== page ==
Sofyan Tan

Ashoka Fellow
Indonesia,
Fellow Since 1992
Yayasan Sultan Iskandar Muda

Citation

This profile was prepared when Sofyan Tan was elected to the Ashoka Fellowship in 1992.
The New Idea
Ethnic conflict has become so commonplace that mere mention of it conjures up images of places all over the globe: Bosnia and Serbia, Kashmir, Rwanda, Sri Lanka, among others. Indonesia belongs on the list as well. Typically, Indonesian children of Chinese descent and those with indigenous backgrounds are raised and taught in separate communities, although they may live in close proximity to one another. Without the chance to interact, negative stereotypes and mistrust of each other lead to hostility and prejudice-- traits which, when encountered in adults, are very difficult to reverse. While most of the world addresses the results of ethnic tension-- violence and discrimination, Dr. Sofyan Tan is reaching the root of the problem by creating opportunities for children to learn in a different kind of setting.Realizing the havoc that ethnic divisiveness in Indonesia has wreaked on individual lives and the country as a whole, Sofyan is setting up integrated schools with an even mixture of Chinese and indigenous (Malay) students. He is not the first to establish integrated schools but no other school can boast of such an even ethnic balance in the student body. These schools allow children to see each other as individuals, thereby setting a new pattern of openness and friendliness toward people of different ethnicities that will carry into adulthood and the larger society.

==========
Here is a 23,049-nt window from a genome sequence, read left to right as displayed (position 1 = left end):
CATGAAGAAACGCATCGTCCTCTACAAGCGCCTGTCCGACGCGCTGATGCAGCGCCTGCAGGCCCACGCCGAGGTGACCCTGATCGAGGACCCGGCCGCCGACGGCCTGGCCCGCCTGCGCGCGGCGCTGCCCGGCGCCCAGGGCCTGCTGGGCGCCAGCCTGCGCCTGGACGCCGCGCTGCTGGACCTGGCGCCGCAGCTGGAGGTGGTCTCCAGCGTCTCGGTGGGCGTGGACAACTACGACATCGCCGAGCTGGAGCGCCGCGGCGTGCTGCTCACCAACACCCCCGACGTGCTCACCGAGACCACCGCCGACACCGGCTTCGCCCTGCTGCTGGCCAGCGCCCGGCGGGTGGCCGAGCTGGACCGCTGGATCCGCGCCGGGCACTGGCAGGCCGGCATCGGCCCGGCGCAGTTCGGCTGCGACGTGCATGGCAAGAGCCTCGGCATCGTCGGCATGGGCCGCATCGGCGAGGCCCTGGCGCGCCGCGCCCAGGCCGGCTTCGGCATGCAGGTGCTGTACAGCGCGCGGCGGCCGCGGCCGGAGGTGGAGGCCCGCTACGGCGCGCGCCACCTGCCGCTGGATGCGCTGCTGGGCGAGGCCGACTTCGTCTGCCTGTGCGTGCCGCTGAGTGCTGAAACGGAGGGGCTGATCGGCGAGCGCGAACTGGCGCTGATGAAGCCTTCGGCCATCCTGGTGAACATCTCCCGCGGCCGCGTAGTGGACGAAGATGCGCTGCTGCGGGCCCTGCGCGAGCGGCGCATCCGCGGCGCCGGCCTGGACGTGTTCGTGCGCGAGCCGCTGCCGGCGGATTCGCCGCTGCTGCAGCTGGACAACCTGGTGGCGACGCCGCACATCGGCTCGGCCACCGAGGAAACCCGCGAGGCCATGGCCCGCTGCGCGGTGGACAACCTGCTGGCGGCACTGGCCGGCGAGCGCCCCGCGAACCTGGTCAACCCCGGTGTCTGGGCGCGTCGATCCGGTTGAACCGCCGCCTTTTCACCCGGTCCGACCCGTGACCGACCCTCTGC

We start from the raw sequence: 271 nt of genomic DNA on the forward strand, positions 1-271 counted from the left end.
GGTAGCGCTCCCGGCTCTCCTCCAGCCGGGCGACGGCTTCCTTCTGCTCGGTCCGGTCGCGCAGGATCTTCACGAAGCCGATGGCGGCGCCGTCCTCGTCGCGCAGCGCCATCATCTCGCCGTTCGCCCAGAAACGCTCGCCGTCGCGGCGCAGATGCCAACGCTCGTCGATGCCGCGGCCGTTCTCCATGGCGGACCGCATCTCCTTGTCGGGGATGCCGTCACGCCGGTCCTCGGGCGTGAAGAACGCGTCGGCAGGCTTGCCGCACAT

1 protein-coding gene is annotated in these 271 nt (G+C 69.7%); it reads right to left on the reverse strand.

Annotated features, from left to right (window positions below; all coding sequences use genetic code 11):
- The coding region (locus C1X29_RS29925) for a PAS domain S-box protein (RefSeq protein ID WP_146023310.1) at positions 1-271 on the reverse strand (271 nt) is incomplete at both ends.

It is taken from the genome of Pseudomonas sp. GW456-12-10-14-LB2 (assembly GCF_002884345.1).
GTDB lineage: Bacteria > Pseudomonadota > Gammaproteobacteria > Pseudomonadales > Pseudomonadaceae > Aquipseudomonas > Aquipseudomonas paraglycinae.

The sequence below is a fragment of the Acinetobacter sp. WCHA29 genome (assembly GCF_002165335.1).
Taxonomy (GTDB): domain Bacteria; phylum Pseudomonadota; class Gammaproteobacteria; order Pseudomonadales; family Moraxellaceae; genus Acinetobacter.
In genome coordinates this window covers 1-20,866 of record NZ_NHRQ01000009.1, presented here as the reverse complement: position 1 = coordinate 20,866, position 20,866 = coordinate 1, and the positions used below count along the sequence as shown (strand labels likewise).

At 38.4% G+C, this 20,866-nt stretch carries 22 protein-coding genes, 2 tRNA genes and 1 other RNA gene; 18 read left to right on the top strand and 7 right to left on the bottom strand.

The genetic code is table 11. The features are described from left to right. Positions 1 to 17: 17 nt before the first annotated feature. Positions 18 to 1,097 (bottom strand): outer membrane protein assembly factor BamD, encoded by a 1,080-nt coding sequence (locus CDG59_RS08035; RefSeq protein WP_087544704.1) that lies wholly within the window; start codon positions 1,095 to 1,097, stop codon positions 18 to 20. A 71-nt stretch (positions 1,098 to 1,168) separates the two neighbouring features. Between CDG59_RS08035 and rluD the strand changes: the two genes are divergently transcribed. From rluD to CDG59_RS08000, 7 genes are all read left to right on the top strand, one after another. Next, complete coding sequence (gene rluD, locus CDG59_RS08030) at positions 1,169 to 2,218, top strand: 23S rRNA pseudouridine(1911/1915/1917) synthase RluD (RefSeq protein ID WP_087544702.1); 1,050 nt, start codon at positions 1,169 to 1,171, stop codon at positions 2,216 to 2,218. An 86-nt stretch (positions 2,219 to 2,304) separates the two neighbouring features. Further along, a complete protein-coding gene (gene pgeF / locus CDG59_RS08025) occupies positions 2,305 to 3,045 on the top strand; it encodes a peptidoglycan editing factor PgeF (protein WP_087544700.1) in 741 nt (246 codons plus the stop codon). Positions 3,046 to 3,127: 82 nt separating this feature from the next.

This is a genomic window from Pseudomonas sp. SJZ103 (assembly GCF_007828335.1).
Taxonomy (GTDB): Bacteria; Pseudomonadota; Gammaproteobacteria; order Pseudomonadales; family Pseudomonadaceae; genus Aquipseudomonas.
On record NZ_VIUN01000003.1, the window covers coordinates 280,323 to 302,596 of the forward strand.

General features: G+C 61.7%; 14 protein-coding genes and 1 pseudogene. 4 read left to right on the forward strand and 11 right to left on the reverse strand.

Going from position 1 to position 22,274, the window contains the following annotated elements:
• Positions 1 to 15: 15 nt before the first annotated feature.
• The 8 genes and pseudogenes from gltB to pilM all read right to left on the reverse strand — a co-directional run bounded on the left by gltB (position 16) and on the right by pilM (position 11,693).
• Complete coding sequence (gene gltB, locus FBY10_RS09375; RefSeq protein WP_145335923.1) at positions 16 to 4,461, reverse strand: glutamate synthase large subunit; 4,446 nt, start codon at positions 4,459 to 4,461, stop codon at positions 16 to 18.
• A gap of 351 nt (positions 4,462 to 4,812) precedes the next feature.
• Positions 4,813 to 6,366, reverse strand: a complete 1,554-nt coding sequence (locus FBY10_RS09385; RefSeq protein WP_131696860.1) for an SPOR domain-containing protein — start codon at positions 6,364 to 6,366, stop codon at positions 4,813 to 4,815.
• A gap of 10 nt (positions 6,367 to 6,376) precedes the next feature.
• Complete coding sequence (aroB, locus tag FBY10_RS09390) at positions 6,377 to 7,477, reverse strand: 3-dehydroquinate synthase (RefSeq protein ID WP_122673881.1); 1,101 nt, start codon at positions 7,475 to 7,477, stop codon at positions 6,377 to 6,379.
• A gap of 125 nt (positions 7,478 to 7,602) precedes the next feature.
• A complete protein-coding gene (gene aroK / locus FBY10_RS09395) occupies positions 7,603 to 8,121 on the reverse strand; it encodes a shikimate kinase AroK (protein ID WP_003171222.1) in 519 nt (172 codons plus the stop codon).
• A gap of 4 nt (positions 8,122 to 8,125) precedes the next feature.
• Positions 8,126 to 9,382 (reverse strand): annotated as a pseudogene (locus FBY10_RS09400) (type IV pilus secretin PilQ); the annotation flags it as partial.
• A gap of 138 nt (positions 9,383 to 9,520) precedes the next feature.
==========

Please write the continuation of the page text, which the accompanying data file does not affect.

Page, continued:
However, Sofyan contends that maintaining ethnic integration is insignificant without two complementary features: academic quality and access for those in financial need. Because integrated schools will earn credibility only if they provide a top notch education, Sofyan started an institute in 1988 in Medan, North Sumatra, to assist the government in extending and improving the quality of education. Parents who are skeptical of integrated schools are likely to be persuaded by their academic reputation. As a case in point, when Sofyan's first school started in 1987, only 162 students enrolled but as the reputation spread, enrollment reached 1,362 in 1997. Students now travel great distances to attend the school; some even travel from Jakarta.
Central to Sofyan's idea is that integrated schools must be an accessible and attractive option to people of all backgrounds, particularly poor uneducated Indonesians of Chinese descent. Some members of this population feel safer in the insular cocoon of their Chinese community, where they speak Hokkien instead of Indonesian. Sofyan explains, "People whose education is higher are more inclined to embrace integration, while people from lower classes find it more difficult." The exorbitant tuition fees of other integrated schools have always provided a good excuse for poor ethnic Chinese not to enroll. However, Sofyan has started a school that is so affordable that disadvantaged families have no reason not to enroll their children.
The Problem
The Strategy
The Person

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